Amazon CEO Jeff Bezos revealed Sunday that his company is looking to the future with plans to use "octocopter" mini-drones to fly small packages to consumers in just 30 minutes.
The U.S. retail giant's ambitious project still requires additional safety testing and federal approval, but Bezos estimated that Amazon "Prime Air" would be up and running within four to five years.Full Story
Twitter just issued its IPO but a lingering question is how the popular worldwide microblog company will turn a profit. One U.S. company thinks it has found one way to help Twitter, and itself, make money.
Wayin has partnered up with the Denver Broncos football team to project tweeted photos and tweets from fans onto the Sports Authority Field at Mile High's Thundervision 2, the stadium's marquee 40-foot (12-meter) high, by 220-foot (67-meter) wide video scoreboard.Full Story
Apple wants to rein in the pay and power of a monitor hired to watch over the company as punishment for conviction in an e-book price-fixing case.
In court paperwork available online Friday, Apple objected to being billed more than $1,000 an hour for the services of former U.S. prosecutor Michael Bromwich.Full Story
A smartphone app designed to give early warning of earthquakes could be ready as early as next year, according to scientists at the World Science Forum in Rio de Janeiro.
Researchers from the University of California showed off the project this week at a conference on how to use technology to ward off natural disasters.Full Story
The Chinese government has declared victory in its recent campaign to clean up what it considers rumors, negativity and unruliness from online discourse, while critics say the moves have suppressed criticism of the government and ruling Communist Party.
Beijing launched the campaign this summer, arresting dozens of people for spreading rumors, creating new penalties for people who post libelous information and calling in the country's top bloggers for talks urging them to guard the national interest and uphold social order. At the same time, government agencies at all levels have boosted their online presence to control the message in cyberspace.Full Story
Jacob Kohnstamm, chairman of the College for the Protection of Personal Data, said that Google's combining of data from different services, including surfing multiple websites, to tailor ads and personalize services like YouTube "spins an invisible web of our personal information, without our permission, and that is outlawed."Full Story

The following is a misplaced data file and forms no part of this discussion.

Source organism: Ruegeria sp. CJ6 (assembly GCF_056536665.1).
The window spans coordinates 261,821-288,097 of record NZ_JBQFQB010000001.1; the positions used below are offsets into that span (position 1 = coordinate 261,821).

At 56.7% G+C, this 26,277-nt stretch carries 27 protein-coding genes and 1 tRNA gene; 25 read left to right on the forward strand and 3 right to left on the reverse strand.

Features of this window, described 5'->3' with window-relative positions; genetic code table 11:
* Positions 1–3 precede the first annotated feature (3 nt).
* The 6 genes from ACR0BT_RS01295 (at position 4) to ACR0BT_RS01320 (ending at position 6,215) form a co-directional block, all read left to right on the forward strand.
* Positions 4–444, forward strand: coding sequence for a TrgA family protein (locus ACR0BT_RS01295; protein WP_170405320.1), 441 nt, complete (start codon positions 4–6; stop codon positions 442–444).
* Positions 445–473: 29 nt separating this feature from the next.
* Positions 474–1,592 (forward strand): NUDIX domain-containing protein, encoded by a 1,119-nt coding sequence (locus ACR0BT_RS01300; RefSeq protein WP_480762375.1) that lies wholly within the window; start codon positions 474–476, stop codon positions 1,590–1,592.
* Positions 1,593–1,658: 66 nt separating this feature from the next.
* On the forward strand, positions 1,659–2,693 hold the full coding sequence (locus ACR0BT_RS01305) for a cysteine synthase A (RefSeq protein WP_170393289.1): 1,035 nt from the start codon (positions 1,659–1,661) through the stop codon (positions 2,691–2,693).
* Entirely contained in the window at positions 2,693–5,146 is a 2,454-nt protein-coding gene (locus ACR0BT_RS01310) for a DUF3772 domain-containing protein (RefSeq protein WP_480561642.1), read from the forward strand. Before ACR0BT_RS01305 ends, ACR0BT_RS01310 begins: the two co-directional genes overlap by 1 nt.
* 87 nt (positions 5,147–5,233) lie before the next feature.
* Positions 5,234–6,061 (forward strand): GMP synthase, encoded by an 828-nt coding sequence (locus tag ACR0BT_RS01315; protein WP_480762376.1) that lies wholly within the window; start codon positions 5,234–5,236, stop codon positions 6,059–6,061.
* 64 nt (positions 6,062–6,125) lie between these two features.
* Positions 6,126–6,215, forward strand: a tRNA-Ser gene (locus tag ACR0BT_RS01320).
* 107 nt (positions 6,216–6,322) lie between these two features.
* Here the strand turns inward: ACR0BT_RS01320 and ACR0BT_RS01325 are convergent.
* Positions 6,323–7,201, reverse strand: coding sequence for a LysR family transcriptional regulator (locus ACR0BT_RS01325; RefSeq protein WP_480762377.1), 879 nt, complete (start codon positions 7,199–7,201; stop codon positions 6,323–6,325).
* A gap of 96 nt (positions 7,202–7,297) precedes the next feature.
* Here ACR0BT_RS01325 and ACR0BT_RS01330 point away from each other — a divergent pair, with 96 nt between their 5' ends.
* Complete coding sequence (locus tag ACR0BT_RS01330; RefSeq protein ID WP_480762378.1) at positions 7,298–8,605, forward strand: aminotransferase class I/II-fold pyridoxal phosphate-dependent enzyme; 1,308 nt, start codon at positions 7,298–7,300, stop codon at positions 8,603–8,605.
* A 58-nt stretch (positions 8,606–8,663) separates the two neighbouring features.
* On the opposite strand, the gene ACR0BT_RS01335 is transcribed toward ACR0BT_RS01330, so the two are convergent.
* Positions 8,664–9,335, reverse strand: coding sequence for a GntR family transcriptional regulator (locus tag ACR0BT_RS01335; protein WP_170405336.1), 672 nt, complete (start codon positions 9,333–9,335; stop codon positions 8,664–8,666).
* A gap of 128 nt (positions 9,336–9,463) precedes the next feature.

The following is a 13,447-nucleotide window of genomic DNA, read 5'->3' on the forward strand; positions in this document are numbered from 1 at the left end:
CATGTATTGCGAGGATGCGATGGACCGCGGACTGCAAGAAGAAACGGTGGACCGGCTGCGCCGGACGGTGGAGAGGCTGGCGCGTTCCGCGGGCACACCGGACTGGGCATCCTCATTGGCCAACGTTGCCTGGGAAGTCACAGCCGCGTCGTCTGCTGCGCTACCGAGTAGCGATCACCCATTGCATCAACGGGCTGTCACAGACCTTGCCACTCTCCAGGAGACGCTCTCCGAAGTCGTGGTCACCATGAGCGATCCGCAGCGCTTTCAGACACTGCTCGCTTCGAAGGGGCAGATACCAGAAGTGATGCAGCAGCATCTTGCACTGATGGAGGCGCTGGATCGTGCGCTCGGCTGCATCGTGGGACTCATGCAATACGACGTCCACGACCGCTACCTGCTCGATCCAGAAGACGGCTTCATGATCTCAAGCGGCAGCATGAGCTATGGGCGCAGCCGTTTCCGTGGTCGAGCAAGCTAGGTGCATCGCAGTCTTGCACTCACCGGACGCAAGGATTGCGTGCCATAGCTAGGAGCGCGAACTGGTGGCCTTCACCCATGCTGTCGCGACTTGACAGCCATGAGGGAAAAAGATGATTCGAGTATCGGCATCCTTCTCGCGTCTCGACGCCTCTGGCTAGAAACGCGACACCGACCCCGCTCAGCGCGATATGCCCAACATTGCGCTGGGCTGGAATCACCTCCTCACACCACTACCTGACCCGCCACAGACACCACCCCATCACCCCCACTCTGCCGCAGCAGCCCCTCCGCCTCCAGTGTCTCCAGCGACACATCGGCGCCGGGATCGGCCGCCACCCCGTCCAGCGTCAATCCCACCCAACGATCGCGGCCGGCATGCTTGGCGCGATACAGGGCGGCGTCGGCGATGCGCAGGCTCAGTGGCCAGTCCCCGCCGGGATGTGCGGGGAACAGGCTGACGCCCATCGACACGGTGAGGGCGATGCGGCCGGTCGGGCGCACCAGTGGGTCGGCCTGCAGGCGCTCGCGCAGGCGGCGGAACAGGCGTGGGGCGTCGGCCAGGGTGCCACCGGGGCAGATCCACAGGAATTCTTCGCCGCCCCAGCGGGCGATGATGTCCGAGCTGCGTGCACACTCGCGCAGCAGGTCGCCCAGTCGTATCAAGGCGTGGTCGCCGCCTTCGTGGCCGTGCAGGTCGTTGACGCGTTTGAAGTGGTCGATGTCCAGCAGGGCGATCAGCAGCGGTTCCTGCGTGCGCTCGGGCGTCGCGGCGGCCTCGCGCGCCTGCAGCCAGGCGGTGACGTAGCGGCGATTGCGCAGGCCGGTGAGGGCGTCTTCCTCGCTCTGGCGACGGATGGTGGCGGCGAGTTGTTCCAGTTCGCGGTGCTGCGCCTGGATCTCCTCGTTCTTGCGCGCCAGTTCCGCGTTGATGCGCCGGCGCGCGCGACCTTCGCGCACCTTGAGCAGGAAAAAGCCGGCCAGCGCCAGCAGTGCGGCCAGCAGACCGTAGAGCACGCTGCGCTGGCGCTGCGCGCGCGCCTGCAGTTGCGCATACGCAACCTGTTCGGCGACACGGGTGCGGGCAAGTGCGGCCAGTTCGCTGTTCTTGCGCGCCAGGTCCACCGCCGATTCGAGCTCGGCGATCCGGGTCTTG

America's plain old telephone network is rapidly being overtaken by new technology, putting U.S. regulators in a quandary over how to manage the final stages of transformation.
Though the timing remains unclear, the impact of change and what it means for roughly 100 million Americans who remain reliant on the dated but still-functional system of copper wires and switching stations is up for debate.Full Story
U.S. marketers and mobile app developers have developed creative new ways to help shoppers find what they want for less. But these inventive techniques also allow for more aggressive tracking of consumer behavior, whether buyers are on their work computer, a mobile device or standing in the grocery aisle.
It also now includes the ability to connect that data together and with other personal information like income and zip code, which shows the area where a person lives.Full Story
In Mexico's booming auto industry, the cars rolling off assembly lines may look identical, but how safe they are depends on where they're headed.
Vehicles destined to stay in Mexico or go south to the rest of Latin America carry a code signifying there's no need for antilock braking systems, electronic stability control, or more than two air bags, if any, in its basic models.Full Story